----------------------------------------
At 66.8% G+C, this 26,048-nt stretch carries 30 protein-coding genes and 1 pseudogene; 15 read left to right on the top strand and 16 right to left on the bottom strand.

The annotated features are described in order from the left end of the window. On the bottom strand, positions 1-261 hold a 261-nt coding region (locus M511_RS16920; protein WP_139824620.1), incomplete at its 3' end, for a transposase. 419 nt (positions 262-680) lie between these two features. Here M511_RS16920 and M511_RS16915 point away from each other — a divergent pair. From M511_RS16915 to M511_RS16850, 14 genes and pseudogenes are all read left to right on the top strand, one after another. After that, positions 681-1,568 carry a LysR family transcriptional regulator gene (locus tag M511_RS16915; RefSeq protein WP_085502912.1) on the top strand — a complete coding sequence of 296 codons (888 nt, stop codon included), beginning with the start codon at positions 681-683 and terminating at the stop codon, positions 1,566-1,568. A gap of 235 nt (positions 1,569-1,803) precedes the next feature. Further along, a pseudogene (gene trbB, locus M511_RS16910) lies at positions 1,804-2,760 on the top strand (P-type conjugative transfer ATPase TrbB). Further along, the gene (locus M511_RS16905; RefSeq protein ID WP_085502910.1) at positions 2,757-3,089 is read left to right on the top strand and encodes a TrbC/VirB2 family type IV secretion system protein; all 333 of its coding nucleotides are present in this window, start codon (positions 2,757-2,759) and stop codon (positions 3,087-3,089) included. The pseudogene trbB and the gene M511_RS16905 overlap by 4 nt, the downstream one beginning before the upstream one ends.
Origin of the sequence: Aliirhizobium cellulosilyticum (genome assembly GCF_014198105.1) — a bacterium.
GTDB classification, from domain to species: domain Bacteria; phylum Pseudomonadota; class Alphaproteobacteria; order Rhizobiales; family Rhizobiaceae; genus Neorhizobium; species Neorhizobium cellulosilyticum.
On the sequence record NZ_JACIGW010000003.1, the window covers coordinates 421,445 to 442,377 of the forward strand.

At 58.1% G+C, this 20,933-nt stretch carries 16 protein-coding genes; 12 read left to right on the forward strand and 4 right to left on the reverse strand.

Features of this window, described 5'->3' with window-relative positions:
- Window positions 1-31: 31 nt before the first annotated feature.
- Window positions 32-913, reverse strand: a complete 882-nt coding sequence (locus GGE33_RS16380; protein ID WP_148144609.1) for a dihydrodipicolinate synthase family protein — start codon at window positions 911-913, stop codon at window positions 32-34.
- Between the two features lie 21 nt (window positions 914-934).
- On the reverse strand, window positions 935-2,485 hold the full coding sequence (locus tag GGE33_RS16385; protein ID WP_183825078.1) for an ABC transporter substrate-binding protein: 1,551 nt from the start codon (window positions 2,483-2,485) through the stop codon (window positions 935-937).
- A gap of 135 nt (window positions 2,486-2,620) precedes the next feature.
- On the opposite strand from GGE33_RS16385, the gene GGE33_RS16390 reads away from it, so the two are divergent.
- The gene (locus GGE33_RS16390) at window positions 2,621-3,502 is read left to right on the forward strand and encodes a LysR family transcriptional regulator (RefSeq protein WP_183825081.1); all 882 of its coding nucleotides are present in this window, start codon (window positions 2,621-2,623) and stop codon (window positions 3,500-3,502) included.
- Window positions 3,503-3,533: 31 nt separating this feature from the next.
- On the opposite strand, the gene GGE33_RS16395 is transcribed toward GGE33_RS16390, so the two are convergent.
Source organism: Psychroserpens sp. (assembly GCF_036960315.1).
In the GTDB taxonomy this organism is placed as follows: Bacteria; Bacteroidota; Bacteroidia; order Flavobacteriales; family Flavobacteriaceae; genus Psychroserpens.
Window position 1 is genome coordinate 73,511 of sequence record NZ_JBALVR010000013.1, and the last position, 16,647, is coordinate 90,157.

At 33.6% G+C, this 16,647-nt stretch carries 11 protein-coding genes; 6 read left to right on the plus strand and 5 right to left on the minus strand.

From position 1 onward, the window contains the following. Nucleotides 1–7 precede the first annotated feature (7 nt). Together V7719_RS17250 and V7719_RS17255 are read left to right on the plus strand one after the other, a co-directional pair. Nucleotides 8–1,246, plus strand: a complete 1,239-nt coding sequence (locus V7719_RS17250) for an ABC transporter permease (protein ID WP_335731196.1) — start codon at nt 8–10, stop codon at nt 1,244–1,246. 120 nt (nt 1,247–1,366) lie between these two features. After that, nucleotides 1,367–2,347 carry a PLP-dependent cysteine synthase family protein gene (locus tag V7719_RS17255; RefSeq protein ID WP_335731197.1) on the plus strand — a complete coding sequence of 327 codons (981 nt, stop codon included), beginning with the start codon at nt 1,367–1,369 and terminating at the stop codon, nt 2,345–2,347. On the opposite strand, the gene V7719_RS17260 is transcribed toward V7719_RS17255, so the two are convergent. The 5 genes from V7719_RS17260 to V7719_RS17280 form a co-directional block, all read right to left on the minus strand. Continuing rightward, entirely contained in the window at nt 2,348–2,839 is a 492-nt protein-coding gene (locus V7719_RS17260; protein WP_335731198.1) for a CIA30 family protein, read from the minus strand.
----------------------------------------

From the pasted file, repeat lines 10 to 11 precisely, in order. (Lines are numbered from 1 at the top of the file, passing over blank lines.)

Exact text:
- Between the two features lie 21 nt (window positions 914-934).
- On the reverse strand, window positions 935-2,485 hold the full coding sequence (locus tag GGE33_RS16385; protein ID WP_183825078.1) for an ABC transporter substrate-binding protein: 1,551 nt from the start codon (window positions 2,483-2,485) through the stop codon (window positions 935-937).